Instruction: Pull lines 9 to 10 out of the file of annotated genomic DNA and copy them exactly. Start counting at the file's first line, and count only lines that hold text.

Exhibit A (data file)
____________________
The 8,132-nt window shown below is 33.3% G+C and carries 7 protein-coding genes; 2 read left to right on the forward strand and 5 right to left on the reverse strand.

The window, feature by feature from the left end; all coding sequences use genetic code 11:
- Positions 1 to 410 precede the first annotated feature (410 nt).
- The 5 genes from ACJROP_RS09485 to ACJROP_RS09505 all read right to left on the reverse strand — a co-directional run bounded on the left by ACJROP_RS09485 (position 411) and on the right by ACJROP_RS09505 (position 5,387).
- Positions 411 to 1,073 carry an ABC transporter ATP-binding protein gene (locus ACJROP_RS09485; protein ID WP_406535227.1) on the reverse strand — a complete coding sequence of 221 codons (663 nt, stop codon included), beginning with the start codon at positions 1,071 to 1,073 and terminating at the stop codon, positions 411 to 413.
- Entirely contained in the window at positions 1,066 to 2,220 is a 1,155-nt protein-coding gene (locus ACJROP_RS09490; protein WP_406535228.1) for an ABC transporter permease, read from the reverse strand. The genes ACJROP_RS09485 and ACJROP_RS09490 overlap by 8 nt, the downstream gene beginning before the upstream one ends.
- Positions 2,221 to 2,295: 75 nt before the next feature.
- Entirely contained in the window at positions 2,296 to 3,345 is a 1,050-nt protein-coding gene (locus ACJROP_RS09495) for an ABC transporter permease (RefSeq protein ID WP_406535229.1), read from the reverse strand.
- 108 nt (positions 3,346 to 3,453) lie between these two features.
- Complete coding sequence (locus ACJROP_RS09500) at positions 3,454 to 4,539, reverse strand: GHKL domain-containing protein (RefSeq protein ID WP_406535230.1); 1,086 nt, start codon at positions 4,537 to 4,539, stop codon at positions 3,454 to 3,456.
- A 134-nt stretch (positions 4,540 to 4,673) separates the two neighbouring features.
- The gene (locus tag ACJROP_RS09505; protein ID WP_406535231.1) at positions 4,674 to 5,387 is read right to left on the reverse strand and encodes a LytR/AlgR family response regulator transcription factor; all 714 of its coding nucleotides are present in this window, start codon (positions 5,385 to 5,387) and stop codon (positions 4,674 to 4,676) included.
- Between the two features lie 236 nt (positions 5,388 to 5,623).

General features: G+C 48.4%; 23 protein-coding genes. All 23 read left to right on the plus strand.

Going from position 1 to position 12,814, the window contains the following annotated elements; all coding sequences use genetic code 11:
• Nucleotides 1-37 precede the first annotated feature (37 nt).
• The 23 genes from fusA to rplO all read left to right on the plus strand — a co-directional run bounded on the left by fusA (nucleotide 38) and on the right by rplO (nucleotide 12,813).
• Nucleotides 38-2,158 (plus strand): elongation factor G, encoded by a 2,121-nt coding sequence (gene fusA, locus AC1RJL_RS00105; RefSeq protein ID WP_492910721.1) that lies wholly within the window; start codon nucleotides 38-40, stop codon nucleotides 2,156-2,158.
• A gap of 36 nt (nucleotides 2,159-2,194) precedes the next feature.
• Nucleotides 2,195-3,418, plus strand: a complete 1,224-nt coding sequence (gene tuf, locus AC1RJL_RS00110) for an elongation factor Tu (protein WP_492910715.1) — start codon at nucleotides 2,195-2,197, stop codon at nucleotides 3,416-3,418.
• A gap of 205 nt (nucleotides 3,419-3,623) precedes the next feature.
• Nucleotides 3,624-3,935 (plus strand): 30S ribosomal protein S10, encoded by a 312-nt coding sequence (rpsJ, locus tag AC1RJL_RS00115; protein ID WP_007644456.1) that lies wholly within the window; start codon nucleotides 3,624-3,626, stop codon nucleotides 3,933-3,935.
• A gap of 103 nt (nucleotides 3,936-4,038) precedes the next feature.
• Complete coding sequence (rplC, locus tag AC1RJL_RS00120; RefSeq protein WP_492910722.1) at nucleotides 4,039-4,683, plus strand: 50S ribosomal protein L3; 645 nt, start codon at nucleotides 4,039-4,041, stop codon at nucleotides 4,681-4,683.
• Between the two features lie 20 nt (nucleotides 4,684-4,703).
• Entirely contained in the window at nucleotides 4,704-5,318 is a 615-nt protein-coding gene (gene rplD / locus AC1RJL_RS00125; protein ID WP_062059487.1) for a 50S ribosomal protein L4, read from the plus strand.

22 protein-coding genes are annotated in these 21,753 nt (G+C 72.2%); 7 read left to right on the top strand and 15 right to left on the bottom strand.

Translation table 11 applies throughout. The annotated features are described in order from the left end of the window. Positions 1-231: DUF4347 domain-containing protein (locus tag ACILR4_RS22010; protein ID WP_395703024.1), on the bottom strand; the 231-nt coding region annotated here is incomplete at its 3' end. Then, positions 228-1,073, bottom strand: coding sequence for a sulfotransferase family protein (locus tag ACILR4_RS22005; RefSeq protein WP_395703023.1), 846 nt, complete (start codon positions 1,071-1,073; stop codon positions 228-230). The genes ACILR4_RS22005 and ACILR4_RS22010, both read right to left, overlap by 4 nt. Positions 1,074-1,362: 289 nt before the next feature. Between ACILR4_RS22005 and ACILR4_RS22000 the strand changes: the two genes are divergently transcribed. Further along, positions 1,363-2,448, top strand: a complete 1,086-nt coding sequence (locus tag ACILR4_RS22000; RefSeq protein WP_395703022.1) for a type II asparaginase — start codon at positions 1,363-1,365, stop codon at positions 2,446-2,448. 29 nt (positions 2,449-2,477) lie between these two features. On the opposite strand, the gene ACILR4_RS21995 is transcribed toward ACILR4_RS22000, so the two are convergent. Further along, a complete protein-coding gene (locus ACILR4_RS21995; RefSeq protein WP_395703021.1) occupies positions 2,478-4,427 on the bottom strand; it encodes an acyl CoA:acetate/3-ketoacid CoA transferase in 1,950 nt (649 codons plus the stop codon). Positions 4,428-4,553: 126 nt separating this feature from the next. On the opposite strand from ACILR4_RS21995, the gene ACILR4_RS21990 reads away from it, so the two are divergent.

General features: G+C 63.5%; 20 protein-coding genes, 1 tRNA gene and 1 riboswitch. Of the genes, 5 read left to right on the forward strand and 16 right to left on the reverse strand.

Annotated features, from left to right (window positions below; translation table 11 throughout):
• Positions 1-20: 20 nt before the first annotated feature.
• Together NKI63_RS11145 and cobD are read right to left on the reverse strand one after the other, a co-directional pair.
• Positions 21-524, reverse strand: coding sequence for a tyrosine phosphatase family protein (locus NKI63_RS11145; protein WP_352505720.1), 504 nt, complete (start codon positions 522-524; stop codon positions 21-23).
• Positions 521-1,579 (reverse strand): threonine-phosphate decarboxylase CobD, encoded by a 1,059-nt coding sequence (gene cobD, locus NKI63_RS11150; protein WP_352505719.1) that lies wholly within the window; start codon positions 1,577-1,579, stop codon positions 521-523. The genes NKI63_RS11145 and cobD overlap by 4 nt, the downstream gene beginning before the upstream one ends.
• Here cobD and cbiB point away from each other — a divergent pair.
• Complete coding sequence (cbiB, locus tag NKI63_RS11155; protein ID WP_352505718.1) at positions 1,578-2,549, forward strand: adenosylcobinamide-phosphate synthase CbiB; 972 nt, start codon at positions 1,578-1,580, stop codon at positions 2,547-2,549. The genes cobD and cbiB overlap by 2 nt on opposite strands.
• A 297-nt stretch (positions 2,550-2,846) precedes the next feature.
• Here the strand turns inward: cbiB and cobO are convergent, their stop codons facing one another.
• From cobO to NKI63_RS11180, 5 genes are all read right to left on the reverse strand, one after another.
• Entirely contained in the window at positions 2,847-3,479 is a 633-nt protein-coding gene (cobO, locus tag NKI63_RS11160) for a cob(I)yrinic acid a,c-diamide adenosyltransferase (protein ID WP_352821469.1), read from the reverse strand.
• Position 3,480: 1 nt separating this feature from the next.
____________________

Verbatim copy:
- 108 nt (positions 3,346 to 3,453) lie between these two features.
- Complete coding sequence (locus ACJROP_RS09500) at positions 3,454 to 4,539, reverse strand: GHKL domain-containing protein (RefSeq protein ID WP_406535230.1); 1,086 nt, start codon at positions 4,537 to 4,539, stop codon at positions 3,454 to 3,456.